The Energy Institute (EI) has backed up Experian Catalist’s findings last year that the decline in UK forecourt numbers has ended.
According to its newly published Retail Marketing Survey there were 8,489 sites operating at the close of 2016, compared with 8,472 sites in 2015 and 8,609 in 2014.
Another trend that has ended has been the expansion of some supermarket forecourt estates. While Asda added 26 sites during 2016 to reach 304, and Sainsbury’s had 306, four more than the previous year, Tesco was down two to 504 and Morrisons was down three to 333. The survey also reported that the supermarket sector held 44% market share, accounting for nearly 45% of total UK fuel sales.
Commenting on the report, the AA welcomed the stabilisation but warned there were still challenges ahead.
“Halting the slide in the number of places to refuel is very welcome for both retailers and drivers but dark clouds continue to loom for the forecourt industry,” said Edmund King, the AA’s president.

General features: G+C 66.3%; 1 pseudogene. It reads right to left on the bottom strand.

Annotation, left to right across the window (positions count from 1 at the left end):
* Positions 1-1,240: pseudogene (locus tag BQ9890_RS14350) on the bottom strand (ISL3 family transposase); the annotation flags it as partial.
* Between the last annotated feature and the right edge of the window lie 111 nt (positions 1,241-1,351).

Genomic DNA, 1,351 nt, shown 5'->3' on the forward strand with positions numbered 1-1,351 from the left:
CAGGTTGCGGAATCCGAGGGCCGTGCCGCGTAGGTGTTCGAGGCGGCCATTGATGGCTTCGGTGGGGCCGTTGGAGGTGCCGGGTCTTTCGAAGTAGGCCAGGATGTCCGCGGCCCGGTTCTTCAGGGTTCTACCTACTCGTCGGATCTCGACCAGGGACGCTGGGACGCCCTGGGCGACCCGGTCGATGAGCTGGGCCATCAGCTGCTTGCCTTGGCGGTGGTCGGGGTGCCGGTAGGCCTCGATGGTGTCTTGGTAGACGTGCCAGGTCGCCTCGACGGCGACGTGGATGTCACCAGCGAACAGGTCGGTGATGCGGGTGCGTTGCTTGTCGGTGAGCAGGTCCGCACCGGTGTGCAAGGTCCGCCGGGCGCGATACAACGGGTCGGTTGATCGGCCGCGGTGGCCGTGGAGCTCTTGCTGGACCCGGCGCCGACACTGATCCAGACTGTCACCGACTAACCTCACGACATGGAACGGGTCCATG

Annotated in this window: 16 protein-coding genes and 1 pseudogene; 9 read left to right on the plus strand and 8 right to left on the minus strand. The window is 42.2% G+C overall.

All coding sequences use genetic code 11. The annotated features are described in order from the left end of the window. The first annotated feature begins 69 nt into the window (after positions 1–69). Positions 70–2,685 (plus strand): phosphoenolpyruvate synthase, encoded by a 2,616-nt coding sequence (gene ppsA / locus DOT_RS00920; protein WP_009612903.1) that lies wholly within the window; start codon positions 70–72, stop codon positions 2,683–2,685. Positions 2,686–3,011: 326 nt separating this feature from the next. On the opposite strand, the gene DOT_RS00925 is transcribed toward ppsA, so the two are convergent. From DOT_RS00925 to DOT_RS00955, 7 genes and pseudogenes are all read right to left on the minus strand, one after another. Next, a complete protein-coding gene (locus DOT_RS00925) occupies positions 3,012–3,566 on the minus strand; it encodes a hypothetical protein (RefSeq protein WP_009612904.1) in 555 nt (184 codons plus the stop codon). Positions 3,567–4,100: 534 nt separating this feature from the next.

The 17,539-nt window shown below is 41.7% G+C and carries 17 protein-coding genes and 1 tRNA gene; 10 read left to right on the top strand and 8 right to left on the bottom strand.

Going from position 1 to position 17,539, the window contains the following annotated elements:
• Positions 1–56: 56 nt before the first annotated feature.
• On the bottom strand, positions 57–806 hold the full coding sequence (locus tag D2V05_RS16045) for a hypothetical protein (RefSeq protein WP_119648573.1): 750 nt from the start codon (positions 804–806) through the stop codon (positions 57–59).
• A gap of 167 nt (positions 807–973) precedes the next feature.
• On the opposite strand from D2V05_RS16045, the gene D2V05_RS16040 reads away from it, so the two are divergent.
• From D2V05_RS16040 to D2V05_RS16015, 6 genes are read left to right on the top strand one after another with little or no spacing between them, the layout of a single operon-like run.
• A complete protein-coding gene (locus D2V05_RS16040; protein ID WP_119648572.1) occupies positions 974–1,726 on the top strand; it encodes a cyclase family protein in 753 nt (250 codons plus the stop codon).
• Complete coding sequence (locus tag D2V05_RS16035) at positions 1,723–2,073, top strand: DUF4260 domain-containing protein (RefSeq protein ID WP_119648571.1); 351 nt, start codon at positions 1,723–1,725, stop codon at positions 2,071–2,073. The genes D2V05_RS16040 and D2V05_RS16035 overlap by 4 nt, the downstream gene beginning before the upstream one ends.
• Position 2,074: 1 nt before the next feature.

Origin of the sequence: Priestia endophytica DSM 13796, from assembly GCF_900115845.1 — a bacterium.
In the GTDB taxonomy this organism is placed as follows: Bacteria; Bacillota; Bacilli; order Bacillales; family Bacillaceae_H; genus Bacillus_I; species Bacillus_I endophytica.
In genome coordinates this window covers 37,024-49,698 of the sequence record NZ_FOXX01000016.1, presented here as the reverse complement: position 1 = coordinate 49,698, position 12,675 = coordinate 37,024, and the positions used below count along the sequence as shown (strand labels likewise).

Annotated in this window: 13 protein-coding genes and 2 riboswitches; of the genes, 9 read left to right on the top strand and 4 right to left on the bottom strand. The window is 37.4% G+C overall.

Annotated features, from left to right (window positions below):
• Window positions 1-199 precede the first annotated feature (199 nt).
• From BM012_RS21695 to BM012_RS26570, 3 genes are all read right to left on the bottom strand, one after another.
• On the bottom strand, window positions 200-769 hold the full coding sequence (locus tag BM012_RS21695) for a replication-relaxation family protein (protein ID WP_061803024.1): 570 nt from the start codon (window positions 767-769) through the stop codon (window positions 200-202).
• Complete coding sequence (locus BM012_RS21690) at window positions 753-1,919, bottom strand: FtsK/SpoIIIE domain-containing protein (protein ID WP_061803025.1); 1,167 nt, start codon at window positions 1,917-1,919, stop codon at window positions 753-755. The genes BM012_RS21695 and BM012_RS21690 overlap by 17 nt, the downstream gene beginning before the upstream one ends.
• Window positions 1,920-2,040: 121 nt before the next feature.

“Latest official figures show that, even with petrol cars numbers stabilising at around 19 million, petrol consumption last year was down 219 million litres or 1.3% on the previous year and 1.692 billion litres or 9.0% less than five years ago.
“UK diesel usage was up 1.175 billion litres or 4.1% last year, but much of that was due to economic recovery generating more road haulage and other business transport. The ‘demonisation’ of diesel in cities and a possible scrappage scheme to get more diesel car owners to switch to cleaner vehicles may reverse the growth trend.”
He added: “If electric car numbers continue to thrive, forecourt owners may have to consider charge points. At present, a 15 to 20-minute high speed recharge may be enough to top-up many electric vehicles, which is not far off the time many drivers spend filling up, going into the shop and queuing to get to the counter. The challenge then is space on the forecourt.”